Last January I posted an article about an employer that was firing employees for smoking while out of the office. Since then I have been following a story of how GM and Chrysler facilities are requiring employers who do not drive GM/Chrysler vehicles to park in undesirable remote parking areas. In March, I posted another article about a Weyerhaeuser facility in
Here are some excerpts:
At the Atlantic City, Borgata Hotel Casino & Spa, bartenders and waitresses can be fired if they gain more than 7% of their body weight. They are first given a 90-day unpaid suspension to lose the weight. Officials say it is a recent clarification to the company's appearance policy.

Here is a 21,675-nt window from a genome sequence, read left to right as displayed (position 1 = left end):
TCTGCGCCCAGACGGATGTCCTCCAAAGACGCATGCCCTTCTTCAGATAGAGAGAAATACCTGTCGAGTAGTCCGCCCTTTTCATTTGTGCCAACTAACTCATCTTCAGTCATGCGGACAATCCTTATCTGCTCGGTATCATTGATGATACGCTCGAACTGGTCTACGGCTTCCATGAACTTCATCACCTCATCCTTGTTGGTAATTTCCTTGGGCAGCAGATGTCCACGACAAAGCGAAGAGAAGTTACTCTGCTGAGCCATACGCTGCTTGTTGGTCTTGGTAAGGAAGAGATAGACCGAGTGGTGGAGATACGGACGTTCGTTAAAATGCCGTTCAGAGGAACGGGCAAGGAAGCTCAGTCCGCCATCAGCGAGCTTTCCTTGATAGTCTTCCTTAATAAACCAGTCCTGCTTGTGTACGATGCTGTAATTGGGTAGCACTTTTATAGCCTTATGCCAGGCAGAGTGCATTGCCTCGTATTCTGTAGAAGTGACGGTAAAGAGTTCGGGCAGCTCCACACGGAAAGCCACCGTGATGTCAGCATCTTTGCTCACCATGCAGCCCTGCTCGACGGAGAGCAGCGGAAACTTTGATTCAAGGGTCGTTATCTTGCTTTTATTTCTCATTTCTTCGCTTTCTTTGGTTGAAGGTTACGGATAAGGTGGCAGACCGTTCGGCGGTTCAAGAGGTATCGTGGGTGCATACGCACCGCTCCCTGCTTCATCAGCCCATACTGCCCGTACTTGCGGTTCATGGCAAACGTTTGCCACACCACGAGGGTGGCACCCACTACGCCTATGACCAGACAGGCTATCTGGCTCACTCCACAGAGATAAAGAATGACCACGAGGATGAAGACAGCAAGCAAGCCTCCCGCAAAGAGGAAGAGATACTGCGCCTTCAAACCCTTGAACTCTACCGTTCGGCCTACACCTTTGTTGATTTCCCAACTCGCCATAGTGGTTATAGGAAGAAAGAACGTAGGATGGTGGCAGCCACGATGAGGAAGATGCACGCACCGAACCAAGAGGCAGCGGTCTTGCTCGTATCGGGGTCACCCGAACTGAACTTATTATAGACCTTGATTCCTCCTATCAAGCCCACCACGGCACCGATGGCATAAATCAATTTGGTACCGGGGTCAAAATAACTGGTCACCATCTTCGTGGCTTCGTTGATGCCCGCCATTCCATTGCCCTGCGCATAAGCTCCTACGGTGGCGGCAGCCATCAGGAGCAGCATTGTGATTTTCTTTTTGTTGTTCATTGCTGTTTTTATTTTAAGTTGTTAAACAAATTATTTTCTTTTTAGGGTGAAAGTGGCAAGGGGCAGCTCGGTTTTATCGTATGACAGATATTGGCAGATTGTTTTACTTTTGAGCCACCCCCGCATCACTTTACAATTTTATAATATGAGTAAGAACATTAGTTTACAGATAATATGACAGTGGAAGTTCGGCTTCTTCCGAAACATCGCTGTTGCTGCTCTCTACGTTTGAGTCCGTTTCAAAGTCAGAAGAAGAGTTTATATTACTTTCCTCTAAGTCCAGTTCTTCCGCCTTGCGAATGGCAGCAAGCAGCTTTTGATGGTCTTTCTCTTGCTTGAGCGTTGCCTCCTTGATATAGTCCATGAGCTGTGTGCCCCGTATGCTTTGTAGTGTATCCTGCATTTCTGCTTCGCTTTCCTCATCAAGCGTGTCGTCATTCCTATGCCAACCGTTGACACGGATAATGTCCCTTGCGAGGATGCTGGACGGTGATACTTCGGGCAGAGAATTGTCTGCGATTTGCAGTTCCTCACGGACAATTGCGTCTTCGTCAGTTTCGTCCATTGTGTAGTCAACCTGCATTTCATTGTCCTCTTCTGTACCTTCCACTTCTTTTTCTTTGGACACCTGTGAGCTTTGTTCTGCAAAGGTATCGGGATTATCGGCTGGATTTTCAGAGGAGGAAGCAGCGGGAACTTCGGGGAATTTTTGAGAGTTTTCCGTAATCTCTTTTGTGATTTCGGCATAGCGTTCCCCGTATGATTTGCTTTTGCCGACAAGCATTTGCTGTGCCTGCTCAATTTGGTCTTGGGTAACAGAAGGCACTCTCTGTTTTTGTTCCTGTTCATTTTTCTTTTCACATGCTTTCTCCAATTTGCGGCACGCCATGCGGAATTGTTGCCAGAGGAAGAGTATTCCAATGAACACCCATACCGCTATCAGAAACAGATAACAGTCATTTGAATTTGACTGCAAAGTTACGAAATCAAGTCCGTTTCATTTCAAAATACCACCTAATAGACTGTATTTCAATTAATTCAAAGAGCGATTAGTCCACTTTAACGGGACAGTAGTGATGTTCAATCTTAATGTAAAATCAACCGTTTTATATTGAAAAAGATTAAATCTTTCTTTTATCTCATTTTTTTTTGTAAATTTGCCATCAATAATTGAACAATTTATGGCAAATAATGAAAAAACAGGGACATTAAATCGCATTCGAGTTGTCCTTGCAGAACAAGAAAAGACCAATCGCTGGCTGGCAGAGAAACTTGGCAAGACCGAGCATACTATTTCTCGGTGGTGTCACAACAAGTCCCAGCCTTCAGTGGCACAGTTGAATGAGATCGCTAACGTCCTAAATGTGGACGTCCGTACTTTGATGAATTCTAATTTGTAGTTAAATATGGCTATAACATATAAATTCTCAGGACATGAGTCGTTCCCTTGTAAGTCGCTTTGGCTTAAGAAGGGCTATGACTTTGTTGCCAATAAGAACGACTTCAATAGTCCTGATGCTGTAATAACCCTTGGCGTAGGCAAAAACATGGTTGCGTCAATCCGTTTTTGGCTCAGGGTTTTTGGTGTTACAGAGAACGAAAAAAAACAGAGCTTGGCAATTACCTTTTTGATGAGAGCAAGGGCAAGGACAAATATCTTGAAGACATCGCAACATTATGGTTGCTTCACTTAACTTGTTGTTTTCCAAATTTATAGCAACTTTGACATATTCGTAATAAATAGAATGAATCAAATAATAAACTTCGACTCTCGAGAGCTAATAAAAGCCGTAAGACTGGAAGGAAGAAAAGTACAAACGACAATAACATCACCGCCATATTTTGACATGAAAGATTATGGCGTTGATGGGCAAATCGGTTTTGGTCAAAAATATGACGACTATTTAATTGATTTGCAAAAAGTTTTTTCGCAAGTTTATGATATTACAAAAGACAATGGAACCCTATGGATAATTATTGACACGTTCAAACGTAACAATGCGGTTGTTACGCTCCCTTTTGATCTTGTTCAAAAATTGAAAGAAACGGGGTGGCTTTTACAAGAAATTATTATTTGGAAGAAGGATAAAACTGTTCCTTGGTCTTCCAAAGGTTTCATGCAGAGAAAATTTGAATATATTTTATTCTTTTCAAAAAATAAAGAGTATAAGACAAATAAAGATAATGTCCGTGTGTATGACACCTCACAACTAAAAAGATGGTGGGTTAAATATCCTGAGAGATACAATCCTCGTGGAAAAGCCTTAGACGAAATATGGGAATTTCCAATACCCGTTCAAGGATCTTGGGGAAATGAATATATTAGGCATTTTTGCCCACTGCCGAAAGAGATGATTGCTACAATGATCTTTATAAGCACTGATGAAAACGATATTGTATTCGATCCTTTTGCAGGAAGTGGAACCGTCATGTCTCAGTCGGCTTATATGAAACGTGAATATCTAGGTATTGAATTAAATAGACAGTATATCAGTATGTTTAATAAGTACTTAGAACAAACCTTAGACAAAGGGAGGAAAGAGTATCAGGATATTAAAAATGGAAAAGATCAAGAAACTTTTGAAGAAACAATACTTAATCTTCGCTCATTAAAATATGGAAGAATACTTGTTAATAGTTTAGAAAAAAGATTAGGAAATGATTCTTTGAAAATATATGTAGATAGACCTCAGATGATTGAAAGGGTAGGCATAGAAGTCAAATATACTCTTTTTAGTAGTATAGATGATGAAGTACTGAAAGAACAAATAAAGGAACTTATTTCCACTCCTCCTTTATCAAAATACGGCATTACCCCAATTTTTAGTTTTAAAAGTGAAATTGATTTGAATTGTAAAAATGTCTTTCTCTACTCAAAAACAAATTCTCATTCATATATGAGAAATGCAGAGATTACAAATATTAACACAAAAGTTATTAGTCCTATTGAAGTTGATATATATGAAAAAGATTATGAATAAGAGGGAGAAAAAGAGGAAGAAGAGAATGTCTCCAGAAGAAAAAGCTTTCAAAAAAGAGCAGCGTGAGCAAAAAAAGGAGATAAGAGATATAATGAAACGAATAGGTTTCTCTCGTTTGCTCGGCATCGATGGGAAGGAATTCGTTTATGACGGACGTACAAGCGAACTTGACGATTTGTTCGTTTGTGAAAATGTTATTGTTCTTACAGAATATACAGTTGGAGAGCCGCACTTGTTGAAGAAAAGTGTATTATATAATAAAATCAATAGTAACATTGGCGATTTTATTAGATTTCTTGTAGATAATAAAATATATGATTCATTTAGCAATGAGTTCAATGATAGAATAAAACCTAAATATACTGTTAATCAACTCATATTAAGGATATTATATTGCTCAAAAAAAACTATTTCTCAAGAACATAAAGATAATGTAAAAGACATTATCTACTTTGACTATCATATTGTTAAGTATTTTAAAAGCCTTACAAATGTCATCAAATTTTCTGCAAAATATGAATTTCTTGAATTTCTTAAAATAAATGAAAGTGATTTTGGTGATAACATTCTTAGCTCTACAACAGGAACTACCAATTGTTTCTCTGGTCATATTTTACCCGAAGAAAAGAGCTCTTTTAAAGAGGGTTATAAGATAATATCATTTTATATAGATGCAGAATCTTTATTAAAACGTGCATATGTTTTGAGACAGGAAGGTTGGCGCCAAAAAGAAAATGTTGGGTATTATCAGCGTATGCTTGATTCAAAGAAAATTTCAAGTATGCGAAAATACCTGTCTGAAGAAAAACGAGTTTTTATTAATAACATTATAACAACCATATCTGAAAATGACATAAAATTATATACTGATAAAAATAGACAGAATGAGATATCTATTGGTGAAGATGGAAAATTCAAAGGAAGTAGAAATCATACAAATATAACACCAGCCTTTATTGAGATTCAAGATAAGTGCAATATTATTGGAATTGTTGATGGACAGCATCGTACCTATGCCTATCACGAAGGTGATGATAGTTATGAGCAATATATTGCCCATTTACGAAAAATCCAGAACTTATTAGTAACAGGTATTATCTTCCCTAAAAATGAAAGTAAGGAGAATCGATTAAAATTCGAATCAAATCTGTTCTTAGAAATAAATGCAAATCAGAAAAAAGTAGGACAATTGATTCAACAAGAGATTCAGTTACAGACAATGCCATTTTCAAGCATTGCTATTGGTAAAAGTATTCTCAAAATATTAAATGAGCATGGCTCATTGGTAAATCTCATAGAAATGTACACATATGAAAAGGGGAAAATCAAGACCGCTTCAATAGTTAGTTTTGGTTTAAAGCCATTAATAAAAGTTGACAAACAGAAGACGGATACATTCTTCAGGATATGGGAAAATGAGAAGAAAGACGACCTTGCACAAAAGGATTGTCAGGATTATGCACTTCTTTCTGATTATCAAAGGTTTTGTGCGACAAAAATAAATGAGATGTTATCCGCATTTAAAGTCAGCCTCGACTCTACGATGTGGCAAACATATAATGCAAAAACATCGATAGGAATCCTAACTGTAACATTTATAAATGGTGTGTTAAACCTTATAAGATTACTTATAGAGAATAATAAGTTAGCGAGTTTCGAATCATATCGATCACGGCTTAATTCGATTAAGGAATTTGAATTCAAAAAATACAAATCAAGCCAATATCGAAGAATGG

Lynne Gobbell was fired from her job packing insulation by her Moulton, Ala.-based employer for displaying a John Kerry bumper sticker on her car, according to the Associated Press and numerous media reports. Gobbell could not be reached for comment.
Ross Hopkins, who worked for a Budweiser distributor, sued after he says he was fired for drinking a Coors at a
, bar after work. Greeley, Colo.
I know these are just a few more isolated cases, but I am very curious to find out if this becoming an increasingly common issue. If this is a trend, it will be a difficult one to fight. On one hand is the employee’s freedom, and on the other is the employer’s freedom to hire certain types of workers.
I'm going have to side with the employees on this one. Employees should be free to partake of any legal activity while they are off the clock, off the employer's property and out of uniform. I also think it is wrong for employers to make rules about what types of items can be concealed inside of an employees car when it is parked on company property. Let's hope this issue doesn't become a growing problem.